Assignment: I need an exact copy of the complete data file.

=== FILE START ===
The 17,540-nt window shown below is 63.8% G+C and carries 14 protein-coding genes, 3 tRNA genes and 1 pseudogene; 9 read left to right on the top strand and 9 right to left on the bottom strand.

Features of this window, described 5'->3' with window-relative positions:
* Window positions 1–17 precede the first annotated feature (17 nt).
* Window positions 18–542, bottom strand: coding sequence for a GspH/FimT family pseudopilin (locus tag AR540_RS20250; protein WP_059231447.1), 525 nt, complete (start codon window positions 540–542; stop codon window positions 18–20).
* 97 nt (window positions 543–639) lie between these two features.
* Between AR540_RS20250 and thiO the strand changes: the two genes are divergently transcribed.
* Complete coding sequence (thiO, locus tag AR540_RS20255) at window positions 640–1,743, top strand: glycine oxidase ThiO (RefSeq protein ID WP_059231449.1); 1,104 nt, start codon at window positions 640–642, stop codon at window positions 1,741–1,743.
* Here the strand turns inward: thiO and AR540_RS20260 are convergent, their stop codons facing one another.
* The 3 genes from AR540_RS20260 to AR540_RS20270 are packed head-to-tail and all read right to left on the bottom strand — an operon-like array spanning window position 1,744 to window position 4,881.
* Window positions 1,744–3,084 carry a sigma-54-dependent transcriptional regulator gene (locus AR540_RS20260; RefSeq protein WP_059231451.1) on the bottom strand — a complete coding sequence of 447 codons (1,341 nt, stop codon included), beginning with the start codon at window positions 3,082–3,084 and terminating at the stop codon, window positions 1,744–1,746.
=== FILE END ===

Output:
The 17,540-nt window shown below is 63.8% G+C and carries 14 protein-coding genes, 3 tRNA genes and 1 pseudogene; 9 read left to right on the top strand and 9 right to left on the bottom strand.

Features of this window, described 5'->3' with window-relative positions:
* Window positions 1–17 precede the first annotated feature (17 nt).
* Window positions 18–542, bottom strand: coding sequence for a GspH/FimT family pseudopilin (locus tag AR540_RS20250; protein WP_059231447.1), 525 nt, complete (start codon window positions 540–542; stop codon window positions 18–20).
* 97 nt (window positions 543–639) lie between these two features.
* Between AR540_RS20250 and thiO the strand changes: the two genes are divergently transcribed.
* Complete coding sequence (thiO, locus tag AR540_RS20255) at window positions 640–1,743, top strand: glycine oxidase ThiO (RefSeq protein ID WP_059231449.1); 1,104 nt, start codon at window positions 640–642, stop codon at window positions 1,741–1,743.
* Here the strand turns inward: thiO and AR540_RS20260 are convergent, their stop codons facing one another.
* The 3 genes from AR540_RS20260 to AR540_RS20270 are packed head-to-tail and all read right to left on the bottom strand — an operon-like array spanning window position 1,744 to window position 4,881.
* Window positions 1,744–3,084 carry a sigma-54-dependent transcriptional regulator gene (locus AR540_RS20260; RefSeq protein WP_059231451.1) on the bottom strand — a complete coding sequence of 447 codons (1,341 nt, stop codon included), beginning with the start codon at window positions 3,082–3,084 and terminating at the stop codon, window positions 1,744–1,746.